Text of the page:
Research & Publications †
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Carol Burke, MD, completed medical school at the Ohio State University College of Medicine and Public Health, and residency at Riverside Methodist Hospital, both in Columbus, Ohio. Dr. Burke performed her Gastroenterology Fellowship at the Cleveland Clinic in 1993 and has been on the professional staff since that time.
Dr. Burke enjoys patient care, medical education and research, particularly in the area of colorectal polyp and cancer prevention. She is internationally known for her work in the polyposis syndromes and is the Director of the Center for colon polyp and cancer prevention and has been awarded research grants from the National Cancer Institute, American College of Gastroenterology, and Industry to name a few, to study the effects of chemopreventive agents on the prevention of intestinal neoplasia.
She is the co-director of the multi-disciplinary Hereditary Cancer Clinic and provides consultations including risk assessment, and endoscopic evaluation and treatment for individuals with a hereditary predisposition to cancer.
She is the author of numerous peer reviewed manuscripts, abstracts, book chapters, and is a frequent reviewer for many digestive disease journals.
She has served as a committee member, or chairperson in the American College of Gastroenterology, American Society of Gastrointestinal Endoscopy and is currently on the Board of Trustees for the American College of Gastroenterology.
chemoprevention of colorectal neoplasia, colonic neoplasia, colorectal cancer screening strategies, hereditary polyposis and nonpolyposis colorectal cancer, Colon cancer prevention, colon cancer screening, Colonoscopy
Awards & Honors
Dr. Burke is on the Board of Trustees of the American College of Gastroenterology.
Dr. Burke is a member of the National Medical Honor Society, Alpha Omega Alpha
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To assure professional and commercial integrity in such matters, Cleveland Clinic maintains a program that reviews these collaborations and, when appropriate, puts measures in place to minimize bias that may result from ties to industry. The Cleveland Clinic publicly discloses the names of companies when (i) its physicians/scientists receive $5,000 or more per year (or, in rare cases, equity or stock options) for speaking and consulting, (ii) its physicians/scientists serve as a fiduciary, (iii) its physicians/scientists receive or have the right to receive royalties or (iv) its physicians/ scientists hold any equity interest for the physician's/scientist's role as inventor, discoverer, developer, founder or consultant.* In publicly disclosing this information, the Cleveland Clinic tries to provide information as accurately as possible about its physicians' and scientists' connections with industry.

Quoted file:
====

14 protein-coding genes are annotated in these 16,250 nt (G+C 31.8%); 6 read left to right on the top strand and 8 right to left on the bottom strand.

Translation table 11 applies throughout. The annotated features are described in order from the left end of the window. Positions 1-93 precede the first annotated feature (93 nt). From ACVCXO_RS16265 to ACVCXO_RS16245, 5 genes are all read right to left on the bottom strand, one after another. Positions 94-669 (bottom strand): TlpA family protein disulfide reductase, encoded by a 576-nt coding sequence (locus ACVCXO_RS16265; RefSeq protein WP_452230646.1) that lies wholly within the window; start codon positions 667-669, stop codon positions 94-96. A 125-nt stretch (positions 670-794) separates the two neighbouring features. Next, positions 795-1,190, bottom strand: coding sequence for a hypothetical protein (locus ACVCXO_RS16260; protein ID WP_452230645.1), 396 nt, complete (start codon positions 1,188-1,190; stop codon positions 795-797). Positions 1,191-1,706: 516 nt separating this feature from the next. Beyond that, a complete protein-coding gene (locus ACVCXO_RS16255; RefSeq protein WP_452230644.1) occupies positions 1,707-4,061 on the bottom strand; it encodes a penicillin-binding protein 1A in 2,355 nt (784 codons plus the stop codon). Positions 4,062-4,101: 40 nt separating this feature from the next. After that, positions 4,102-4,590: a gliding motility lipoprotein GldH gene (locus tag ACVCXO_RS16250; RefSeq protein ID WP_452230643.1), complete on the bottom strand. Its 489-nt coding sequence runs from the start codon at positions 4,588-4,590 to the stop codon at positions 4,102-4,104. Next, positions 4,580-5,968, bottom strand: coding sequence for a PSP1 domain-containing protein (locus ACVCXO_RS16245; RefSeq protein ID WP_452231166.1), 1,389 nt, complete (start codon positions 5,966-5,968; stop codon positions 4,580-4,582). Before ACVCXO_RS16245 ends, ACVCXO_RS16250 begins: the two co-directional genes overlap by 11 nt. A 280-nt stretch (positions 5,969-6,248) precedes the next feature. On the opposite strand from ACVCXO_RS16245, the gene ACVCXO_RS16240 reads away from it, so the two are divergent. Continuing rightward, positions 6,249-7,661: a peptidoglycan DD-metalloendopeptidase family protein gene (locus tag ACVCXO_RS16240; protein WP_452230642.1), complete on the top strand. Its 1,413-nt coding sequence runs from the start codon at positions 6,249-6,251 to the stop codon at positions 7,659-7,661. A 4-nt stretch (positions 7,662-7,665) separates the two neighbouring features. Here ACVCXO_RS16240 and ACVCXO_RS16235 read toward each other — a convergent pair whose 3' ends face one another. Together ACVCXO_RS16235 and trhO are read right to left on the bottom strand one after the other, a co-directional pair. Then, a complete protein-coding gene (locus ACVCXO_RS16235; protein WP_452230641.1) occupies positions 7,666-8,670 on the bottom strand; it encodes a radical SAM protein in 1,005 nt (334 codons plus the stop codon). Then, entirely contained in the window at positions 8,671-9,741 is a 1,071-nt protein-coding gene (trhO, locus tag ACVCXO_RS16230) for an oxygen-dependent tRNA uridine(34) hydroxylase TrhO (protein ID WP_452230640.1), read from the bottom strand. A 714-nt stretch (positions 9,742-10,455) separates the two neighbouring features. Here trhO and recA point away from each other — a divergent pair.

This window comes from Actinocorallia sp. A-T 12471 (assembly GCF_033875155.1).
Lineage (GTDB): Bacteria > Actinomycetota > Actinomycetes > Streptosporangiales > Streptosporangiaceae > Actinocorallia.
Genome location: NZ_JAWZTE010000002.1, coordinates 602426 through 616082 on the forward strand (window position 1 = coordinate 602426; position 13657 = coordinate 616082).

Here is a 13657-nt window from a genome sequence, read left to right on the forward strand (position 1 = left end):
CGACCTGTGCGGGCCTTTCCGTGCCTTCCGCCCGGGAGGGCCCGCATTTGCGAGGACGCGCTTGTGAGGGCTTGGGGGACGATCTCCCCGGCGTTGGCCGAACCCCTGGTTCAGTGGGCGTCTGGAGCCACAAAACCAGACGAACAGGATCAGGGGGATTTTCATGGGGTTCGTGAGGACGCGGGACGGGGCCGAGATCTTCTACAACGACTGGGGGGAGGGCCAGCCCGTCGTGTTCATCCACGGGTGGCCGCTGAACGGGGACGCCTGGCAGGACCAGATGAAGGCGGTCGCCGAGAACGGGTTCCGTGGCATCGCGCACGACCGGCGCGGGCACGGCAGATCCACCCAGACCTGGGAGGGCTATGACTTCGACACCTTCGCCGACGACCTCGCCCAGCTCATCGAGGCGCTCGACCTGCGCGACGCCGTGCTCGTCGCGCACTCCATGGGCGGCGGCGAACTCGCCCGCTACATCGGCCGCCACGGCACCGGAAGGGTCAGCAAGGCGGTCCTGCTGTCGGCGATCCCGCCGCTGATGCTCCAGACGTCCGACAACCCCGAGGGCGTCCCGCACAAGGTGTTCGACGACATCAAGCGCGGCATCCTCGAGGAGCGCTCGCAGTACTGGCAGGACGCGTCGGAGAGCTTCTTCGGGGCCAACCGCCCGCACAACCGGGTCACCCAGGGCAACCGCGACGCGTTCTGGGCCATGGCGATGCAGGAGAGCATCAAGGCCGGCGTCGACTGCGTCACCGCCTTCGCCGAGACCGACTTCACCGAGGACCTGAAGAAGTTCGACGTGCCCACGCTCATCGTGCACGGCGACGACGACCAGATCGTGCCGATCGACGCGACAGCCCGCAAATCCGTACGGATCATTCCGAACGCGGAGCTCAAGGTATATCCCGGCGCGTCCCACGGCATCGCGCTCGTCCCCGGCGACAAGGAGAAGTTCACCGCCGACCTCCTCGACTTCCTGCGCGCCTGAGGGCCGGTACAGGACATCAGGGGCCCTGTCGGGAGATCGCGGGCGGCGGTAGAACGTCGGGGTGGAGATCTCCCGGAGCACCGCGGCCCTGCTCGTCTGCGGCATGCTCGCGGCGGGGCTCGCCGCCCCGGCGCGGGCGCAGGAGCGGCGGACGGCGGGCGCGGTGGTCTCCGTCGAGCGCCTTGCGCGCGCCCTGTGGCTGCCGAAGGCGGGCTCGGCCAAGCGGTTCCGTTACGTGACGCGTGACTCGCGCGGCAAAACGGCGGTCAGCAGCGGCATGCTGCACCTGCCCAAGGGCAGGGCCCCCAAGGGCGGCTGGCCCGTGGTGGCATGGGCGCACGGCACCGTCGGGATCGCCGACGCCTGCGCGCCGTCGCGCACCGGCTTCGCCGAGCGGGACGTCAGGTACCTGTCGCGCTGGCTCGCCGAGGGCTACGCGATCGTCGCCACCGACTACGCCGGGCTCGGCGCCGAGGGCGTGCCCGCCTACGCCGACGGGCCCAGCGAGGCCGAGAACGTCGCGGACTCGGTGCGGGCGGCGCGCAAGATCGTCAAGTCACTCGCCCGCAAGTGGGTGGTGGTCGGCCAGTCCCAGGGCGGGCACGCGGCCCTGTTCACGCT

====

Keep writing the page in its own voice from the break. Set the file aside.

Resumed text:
As of 1/8/2015, Dr. Burke has reported the financial relationships with the companies listed below. In general, patients should feel free to contact their doctor about any of the relationships and how the relationships are overseen by the Cleveland Clinic. To learn more about the Cleveland Clinic's policies on collaborations with industry and innovation management, go to our Integrity in Innovation page.
Charity. Dr. Burke has consulted for the following companies but instructed them to donate all compensation directly to one or more non-profit organizations:
Public Health Service-Reportable Financial Conflicts of Interest. Cleveland Clinic scientists and physicians engage in basic, translational and clinical research activities, working to solve health problems, enhance patient care and improve quality of life for patients. Interactions with industry are essential to bringing the researchers’ discoveries to the public, but can present the potential for conflicts of interest related to their research activities. Click here to view a listing of instances where Cleveland Clinic has identified a Public Health Service (PHS)-Reportable Financial Conflict of Interest and has put measures in place to ensure that, to the extent possible, the design, conduct and reporting of the research is free from bias. * Cleveland Clinic physicians and scientists subscribe to the guidance presented in the PhRMA Code on Interactions with Healthcare Professionals and the AdvaMed Code of Ethics on Interactions with Health Care Professionals. As such, gifts of substantial value are generally prohibited.